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Thursday, August 27, 2009


Debate Over Department of Veterans Affairs' "Death Book"
Only Strengthens Reasons for Concern
By Dave Andrusko

"If President Obama wants to better understand why America's discomfort with end-of-life discussions threatens to derail his health-care reform, he might begin with his own Department of Veterans Affairs (VA). He will quickly discover how government bureaucrats are greasing the slippery slope that can start with cost containment but quickly become a systematic denial of care." From "The Death Book for Veterans," by Jim Towey, which appeared in the Wall Street Journal August 19, 2009.

Although Jim Towey's column has stirred the proverbial hornet's nest, my hunch is that not enough people are aware of the growing controversy over what is afoot at the Department of Veterans Affairs (VA). According to Towey (the one-time director of President George W. Bush's Faith-Based Initiatives, among other things), the VA has brought back to life a death initiative into which Bush tried to drive a stake back in 2007. All this, needless to say, is being pooh-poohed by the Obama Administration.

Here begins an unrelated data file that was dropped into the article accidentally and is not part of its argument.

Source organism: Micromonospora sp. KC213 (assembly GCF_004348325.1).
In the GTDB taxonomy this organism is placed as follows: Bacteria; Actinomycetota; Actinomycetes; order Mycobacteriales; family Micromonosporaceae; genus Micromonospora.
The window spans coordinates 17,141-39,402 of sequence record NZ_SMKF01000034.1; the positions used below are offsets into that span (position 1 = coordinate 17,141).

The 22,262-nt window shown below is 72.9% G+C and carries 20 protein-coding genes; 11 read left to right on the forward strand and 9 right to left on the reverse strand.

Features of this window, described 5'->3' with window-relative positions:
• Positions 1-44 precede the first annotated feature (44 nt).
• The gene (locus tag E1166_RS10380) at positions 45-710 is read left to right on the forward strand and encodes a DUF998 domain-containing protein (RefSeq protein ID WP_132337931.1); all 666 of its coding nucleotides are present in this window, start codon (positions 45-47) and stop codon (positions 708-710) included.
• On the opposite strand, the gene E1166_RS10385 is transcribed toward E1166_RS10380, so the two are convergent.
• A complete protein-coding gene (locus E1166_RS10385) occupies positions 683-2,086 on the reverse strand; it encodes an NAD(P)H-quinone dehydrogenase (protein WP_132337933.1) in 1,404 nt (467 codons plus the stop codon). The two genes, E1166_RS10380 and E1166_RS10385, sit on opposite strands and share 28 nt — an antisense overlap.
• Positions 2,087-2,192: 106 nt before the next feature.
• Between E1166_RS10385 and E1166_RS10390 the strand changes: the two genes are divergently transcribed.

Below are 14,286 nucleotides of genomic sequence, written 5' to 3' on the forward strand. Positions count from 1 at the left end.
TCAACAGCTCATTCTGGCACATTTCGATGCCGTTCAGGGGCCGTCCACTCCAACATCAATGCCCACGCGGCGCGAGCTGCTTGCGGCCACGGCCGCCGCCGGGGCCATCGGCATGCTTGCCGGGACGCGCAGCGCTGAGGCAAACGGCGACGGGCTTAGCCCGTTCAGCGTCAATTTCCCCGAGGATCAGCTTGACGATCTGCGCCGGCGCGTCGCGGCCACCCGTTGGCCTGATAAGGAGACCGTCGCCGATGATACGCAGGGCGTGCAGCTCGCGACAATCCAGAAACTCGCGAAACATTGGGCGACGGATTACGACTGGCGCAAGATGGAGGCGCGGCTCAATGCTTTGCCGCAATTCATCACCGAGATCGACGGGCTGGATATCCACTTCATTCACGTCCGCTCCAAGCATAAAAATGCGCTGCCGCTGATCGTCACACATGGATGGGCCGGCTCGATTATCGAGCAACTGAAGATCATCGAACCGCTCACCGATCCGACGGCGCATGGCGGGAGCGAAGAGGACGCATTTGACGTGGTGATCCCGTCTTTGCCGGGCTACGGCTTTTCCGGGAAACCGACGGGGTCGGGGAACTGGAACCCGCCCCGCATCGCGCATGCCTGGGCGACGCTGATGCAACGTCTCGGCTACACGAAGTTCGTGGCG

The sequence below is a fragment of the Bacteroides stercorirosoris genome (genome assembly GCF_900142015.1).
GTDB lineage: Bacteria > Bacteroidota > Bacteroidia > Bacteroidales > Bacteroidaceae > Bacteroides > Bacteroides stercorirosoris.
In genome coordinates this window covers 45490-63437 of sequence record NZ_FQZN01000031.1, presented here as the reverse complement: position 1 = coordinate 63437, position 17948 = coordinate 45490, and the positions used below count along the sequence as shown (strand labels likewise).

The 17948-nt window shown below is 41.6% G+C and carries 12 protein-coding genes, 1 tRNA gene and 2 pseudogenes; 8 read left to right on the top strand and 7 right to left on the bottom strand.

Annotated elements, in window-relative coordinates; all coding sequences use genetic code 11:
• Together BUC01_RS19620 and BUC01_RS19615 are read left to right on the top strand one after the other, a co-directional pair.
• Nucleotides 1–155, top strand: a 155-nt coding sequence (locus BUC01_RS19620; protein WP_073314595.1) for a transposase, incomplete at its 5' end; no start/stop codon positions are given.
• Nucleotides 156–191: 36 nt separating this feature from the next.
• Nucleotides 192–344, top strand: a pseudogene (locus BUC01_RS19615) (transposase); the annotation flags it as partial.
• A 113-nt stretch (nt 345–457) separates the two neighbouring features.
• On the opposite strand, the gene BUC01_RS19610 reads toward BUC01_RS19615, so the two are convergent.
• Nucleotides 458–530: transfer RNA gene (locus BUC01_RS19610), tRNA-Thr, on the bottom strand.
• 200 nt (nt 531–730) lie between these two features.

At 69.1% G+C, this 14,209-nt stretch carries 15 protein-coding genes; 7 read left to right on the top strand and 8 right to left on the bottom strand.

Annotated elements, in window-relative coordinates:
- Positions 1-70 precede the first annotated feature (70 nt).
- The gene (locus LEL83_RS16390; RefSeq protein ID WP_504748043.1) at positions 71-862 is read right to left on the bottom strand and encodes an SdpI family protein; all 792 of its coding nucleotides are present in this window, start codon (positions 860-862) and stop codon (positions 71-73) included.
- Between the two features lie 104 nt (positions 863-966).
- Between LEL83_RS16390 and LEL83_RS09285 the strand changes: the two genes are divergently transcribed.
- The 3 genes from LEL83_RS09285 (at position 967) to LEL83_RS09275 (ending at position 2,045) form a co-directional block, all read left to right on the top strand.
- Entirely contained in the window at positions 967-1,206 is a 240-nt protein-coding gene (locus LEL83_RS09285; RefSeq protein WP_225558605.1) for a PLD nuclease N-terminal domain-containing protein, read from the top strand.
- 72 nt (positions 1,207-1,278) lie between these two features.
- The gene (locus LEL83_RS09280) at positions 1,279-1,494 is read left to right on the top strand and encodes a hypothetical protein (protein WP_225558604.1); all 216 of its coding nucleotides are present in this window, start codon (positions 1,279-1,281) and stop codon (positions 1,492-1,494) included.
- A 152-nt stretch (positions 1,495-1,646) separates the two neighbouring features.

Towey's Wall Street Journal piece (available at charges that a 52-page "hurry up and die" workbook/primer titled Your Life, Your Choices: Planning for Future Medical Decisions "presents end-of-life choices in a way aimed at steering users toward predetermined conclusions, much like a political 'push poll.' For example, a worksheet on page 21 lists various scenarios and asks users to then decide whether their own life would be 'not worth living.'"

This "hurry-up-and-die message is clear and unconscionable," Towey writes. "Worse, a July 2009 VA directive instructs its primary care physicians to raise advance care planning with all VA patients and to refer them to 'Your Life, Your Choices.' Not just those of advanced age and debilitated condition--all patients. America's 24 million veterans deserve better."

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1 comment:

  1. I'm concerned that 'hurry up and die' will become 'hurry up and donate your organs and die'. I understand the need for organs to save lives. We must not, however, sacrifice our ideals and the medical profession in order to increase the supply of organs. One life should not be sacrificed to save another. See